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The Real Thing: Truth and Power at the Coca-Cola Company ePub download

by Constance L. Hays

  • Author: Constance L. Hays
  • ISBN: 0375505628
  • ISBN13: 978-0375505621
  • ePub: 1102 kb | FB2: 1142 kb
  • Language: English
  • Category: Biography & History
  • Publisher: Random House; 1 edition (February 3, 2004)
  • Pages: 416
  • Rating: 4.6/5
  • Votes: 828
  • Format: lrf azw rtf mobi
The Real Thing: Truth and Power at the Coca-Cola Company ePub download

By 1920, the Coca-Cola Company’s success depended on a unique partnership with a group of independent .

By 1920, the Coca-Cola Company’s success depended on a unique partnership with a group of independent bottlers. Together, they had made Coke not just a soft drink but an element of our culture. But the company, intent on controlling everything about Coke, did all it could to dismantle that partnership. In its reach for power, it was more than willing to gamble the past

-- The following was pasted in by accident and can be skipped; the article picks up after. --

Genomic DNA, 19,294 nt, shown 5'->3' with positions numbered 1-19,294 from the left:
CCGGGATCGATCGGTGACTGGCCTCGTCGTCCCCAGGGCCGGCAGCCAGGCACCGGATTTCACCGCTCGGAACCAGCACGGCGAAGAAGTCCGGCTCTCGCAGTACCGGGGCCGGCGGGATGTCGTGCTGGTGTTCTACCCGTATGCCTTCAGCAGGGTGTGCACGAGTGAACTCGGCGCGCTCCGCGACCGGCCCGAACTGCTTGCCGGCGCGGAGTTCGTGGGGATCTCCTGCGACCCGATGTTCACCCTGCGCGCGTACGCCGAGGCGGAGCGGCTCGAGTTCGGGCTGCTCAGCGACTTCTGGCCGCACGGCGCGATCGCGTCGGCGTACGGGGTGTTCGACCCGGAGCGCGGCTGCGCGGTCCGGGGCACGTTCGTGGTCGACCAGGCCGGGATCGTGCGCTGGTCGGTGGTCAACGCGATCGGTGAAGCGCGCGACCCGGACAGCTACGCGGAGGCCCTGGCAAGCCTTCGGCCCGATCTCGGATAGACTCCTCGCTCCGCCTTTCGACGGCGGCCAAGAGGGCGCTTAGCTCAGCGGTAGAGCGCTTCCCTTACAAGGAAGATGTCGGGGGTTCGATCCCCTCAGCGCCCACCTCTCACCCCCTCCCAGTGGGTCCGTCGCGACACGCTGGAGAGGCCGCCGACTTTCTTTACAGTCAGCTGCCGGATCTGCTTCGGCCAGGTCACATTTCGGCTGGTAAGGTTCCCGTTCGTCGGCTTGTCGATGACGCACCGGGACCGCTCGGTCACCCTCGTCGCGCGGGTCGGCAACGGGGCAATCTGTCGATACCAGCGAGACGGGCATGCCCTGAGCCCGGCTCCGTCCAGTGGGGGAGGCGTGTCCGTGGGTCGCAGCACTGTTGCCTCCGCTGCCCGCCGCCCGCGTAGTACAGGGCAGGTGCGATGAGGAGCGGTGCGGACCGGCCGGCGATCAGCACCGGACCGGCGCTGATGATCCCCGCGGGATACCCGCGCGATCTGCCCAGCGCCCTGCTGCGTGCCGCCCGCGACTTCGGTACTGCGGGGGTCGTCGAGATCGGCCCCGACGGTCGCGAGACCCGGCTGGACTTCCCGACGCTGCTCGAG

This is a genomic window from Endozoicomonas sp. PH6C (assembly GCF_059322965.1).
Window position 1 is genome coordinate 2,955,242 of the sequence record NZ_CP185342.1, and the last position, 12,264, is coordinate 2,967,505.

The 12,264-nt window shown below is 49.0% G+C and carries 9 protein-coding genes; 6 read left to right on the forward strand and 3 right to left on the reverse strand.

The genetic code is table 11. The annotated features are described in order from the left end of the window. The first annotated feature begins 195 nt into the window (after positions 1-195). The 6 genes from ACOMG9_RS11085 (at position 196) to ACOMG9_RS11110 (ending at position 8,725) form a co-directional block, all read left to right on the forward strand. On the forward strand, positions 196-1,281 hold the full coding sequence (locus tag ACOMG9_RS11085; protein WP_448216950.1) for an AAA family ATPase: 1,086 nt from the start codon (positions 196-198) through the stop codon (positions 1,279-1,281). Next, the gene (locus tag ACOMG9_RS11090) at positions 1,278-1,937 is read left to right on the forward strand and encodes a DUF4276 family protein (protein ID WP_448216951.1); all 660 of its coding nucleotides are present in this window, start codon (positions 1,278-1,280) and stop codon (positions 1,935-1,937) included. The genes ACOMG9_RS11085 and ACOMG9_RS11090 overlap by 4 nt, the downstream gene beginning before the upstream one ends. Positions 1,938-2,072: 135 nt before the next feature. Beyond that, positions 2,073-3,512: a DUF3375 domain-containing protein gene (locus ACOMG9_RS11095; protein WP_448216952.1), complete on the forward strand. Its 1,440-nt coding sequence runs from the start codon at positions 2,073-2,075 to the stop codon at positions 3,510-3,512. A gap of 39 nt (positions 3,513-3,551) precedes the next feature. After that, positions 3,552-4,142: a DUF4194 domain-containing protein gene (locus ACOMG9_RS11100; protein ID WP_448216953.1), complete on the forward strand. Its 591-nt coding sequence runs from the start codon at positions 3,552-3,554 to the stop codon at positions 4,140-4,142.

Constance L Hays's The Real Thing is a critical corporate history of Coca Cola which among other things subtly . She tries to make this book about the personalities behind Coca-Cola.

Constance L Hays's The Real Thing is a critical corporate history of Coca Cola which among other things subtly shows how Coca Cola has subverted Black Power, civil rights, and working class empowerment in Atlanta. They do this by using corporate diversity to suppress people of color workers who try to rise up against discrimination in their company. The great men who dynamism and energy transformed the beverage from drug store treat to everyday addiction. Alas, her efforts fall flat; as do her 6,025 soda metaphors.

By 1920, the Coca-Cola Company’s success depended on a unique partnership with a group of independent .

By 1920, the Coca-Cola Company’s success depended on a unique partnership with a group of independent bottlers. In its reach for power, it was more than willing to gamble the past

Coca-Cola is - to run with an overused word - iconic. Was there such a thing as too much Coke? The thought had never occurred to Iverson or Coca-Cola.

Coca-Cola is - to run with an overused word - iconic. It was also the perfect metaphor for commercial colonisation that replaced fascism after the second world war, being pleasing, popular and representative of a lot more than met the eye. Before globalisation became a dirty word, Coca-Cola stood for the best of American values: it was cheap and convenient, universal and democratic.